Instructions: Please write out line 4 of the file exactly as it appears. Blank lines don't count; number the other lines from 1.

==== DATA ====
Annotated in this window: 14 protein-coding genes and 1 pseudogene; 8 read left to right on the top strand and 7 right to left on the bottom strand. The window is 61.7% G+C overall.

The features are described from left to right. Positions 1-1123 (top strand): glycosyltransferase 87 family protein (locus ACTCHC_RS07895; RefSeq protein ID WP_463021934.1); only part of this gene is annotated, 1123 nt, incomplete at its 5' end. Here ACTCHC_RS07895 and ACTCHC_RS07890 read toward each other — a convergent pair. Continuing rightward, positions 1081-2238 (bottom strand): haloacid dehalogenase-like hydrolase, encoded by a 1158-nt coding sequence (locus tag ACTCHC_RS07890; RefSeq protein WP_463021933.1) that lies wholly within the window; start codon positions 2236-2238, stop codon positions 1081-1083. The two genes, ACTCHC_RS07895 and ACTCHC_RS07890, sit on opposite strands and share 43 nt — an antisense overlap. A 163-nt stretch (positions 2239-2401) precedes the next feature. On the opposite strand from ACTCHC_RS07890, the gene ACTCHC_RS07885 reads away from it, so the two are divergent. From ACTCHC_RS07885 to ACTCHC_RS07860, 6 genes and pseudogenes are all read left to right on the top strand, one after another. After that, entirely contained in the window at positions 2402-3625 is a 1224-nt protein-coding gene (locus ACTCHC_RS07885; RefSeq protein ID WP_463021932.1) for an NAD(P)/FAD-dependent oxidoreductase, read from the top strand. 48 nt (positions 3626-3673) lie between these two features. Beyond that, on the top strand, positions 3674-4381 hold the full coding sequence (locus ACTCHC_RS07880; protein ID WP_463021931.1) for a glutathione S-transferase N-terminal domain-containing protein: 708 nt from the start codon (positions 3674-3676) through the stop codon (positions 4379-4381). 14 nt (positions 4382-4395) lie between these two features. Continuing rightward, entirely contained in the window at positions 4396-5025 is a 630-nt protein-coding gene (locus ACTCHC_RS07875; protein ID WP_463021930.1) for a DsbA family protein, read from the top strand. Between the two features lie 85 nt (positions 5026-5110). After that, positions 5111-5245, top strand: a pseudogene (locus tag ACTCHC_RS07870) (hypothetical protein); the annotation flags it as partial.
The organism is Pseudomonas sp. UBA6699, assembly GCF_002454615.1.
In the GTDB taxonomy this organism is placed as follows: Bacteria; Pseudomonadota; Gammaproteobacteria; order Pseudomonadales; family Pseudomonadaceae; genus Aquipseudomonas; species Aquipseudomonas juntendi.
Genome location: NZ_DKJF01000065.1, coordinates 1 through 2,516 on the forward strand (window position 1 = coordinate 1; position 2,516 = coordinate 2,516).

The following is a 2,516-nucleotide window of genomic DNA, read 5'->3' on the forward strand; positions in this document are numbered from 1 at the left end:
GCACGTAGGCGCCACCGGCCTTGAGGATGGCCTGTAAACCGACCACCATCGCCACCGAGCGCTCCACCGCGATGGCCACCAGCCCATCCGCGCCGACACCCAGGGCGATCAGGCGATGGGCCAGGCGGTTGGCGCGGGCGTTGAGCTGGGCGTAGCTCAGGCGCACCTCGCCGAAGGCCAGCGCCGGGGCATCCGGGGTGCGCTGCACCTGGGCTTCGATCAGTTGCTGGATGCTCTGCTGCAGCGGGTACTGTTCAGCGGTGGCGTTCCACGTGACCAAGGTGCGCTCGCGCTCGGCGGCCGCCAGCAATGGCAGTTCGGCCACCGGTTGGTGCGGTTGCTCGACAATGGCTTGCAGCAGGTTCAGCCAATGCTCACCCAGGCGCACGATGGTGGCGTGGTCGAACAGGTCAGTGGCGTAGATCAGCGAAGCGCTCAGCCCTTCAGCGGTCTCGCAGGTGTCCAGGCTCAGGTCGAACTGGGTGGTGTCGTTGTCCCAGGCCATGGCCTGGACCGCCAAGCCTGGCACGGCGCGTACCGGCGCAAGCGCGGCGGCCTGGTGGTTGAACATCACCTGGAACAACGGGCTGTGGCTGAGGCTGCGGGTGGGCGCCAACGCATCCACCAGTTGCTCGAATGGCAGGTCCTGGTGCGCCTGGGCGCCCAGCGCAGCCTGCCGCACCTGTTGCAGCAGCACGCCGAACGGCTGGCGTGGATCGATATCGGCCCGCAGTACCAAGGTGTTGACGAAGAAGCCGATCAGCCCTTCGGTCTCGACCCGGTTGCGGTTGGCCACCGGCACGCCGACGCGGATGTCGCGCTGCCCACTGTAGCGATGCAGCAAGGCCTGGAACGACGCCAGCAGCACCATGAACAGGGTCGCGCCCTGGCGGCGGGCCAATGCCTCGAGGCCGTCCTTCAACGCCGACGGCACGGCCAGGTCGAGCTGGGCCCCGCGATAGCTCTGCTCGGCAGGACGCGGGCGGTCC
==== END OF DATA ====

In the GTDB taxonomy this organism is placed as follows: Bacteria; Pseudomonadota; Gammaproteobacteria; order Pseudomonadales; family Pseudomonadaceae; genus Aquipseudomonas; species Aquipseudomonas juntendi.